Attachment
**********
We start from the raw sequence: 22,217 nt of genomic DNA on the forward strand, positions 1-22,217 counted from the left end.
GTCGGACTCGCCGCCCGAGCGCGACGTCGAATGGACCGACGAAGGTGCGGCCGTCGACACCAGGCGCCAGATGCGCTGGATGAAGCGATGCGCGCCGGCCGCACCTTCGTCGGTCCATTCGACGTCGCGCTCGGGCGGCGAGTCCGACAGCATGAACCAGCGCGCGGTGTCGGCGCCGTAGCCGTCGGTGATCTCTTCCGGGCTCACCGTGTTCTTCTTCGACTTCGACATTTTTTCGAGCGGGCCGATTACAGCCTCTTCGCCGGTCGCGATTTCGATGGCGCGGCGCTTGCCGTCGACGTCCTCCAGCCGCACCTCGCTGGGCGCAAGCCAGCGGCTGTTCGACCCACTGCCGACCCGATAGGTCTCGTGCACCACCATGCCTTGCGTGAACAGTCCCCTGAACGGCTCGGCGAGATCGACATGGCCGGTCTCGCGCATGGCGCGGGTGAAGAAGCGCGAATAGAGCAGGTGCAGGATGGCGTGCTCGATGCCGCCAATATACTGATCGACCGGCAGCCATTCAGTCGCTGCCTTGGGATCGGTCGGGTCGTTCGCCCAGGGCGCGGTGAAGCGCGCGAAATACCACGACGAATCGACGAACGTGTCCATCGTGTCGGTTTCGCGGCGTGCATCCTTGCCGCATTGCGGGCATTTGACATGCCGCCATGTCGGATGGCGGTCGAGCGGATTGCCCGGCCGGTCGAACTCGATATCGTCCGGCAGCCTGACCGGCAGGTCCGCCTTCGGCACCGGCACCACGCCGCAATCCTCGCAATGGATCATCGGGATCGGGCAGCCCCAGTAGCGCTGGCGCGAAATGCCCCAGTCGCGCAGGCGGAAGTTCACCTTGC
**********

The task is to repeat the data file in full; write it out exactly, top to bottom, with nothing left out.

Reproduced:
We start from the raw sequence: 22,217 nt of genomic DNA on the forward strand, positions 1-22,217 counted from the left end.
GTCGGACTCGCCGCCCGAGCGCGACGTCGAATGGACCGACGAAGGTGCGGCCGTCGACACCAGGCGCCAGATGCGCTGGATGAAGCGATGCGCGCCGGCCGCACCTTCGTCGGTCCATTCGACGTCGCGCTCGGGCGGCGAGTCCGACAGCATGAACCAGCGCGCGGTGTCGGCGCCGTAGCCGTCGGTGATCTCTTCCGGGCTCACCGTGTTCTTCTTCGACTTCGACATTTTTTCGAGCGGGCCGATTACAGCCTCTTCGCCGGTCGCGATTTCGATGGCGCGGCGCTTGCCGTCGACGTCCTCCAGCCGCACCTCGCTGGGCGCAAGCCAGCGGCTGTTCGACCCACTGCCGACCCGATAGGTCTCGTGCACCACCATGCCTTGCGTGAACAGTCCCCTGAACGGCTCGGCGAGATCGACATGGCCGGTCTCGCGCATGGCGCGGGTGAAGAAGCGCGAATAGAGCAGGTGCAGGATGGCGTGCTCGATGCCGCCAATATACTGATCGACCGGCAGCCATTCAGTCGCTGCCTTGGGATCGGTCGGGTCGTTCGCCCAGGGCGCGGTGAAGCGCGCGAAATACCACGACGAATCGACGAACGTGTCCATCGTGTCGGTTTCGCGGCGTGCATCCTTGCCGCATTGCGGGCATTTGACATGCCGCCATGTCGGATGGCGGTCGAGCGGATTGCCCGGCCGGTCGAACTCGATATCGTCCGGCAGCCTGACCGGCAGGTCCGCCTTCGGCACCGGCACCACGCCGCAATCCTCGCAATGGATCATCGGGATCGGGCAGCCCCAGTAGCGCTGGCGCGAAATGCCCCAGTCGCGCAGGCGGAAGTTCACCTTGC